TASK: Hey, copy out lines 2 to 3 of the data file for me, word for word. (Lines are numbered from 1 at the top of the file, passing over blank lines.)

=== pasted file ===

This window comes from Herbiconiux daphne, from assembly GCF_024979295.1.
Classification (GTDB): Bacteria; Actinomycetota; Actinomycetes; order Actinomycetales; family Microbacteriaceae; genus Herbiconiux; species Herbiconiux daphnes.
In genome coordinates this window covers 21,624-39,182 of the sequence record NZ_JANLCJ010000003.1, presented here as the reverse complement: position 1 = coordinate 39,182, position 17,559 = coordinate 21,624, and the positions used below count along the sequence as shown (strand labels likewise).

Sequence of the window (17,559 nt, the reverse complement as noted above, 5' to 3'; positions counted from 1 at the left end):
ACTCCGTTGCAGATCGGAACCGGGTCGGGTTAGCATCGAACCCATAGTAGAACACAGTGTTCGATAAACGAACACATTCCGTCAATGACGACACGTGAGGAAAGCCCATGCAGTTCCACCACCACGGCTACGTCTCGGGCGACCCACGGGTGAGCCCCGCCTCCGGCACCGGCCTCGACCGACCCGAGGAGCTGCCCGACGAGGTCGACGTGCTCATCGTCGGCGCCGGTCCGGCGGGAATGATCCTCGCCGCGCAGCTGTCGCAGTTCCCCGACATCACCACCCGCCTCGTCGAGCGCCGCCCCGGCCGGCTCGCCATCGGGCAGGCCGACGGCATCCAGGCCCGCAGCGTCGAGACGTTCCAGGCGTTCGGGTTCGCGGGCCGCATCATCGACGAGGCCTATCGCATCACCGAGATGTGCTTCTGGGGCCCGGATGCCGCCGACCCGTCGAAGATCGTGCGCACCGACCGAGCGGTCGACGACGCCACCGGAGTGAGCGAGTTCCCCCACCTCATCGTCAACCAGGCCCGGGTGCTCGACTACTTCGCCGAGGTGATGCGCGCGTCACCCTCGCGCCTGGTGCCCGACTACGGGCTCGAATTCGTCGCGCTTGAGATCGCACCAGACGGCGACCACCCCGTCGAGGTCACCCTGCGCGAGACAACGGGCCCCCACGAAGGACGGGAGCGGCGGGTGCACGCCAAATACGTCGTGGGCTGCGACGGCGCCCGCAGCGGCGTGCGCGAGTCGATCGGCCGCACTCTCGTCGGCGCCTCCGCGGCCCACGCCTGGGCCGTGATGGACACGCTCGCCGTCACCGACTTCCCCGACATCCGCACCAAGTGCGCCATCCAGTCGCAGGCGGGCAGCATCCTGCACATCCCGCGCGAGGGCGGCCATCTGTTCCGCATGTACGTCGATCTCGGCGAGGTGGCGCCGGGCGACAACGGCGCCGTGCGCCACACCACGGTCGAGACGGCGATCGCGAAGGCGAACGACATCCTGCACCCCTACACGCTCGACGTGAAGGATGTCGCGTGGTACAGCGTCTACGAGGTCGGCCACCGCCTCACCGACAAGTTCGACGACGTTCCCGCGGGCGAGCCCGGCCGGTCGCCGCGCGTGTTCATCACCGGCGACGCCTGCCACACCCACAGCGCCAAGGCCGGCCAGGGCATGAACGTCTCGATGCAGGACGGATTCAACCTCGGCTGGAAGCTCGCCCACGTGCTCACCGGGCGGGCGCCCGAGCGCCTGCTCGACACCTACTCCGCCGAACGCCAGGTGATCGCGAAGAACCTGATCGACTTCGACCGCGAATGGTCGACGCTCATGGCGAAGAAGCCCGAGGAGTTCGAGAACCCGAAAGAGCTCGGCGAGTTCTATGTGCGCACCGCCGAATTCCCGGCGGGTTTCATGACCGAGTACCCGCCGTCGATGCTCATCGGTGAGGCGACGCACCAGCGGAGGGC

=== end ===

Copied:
Classification (GTDB): Bacteria; Actinomycetota; Actinomycetes; order Actinomycetales; family Microbacteriaceae; genus Herbiconiux; species Herbiconiux daphnes.
In genome coordinates this window covers 21,624-39,182 of the sequence record NZ_JANLCJ010000003.1, presented here as the reverse complement: position 1 = coordinate 39,182, position 17,559 = coordinate 21,624, and the positions used below count along the sequence as shown (strand labels likewise).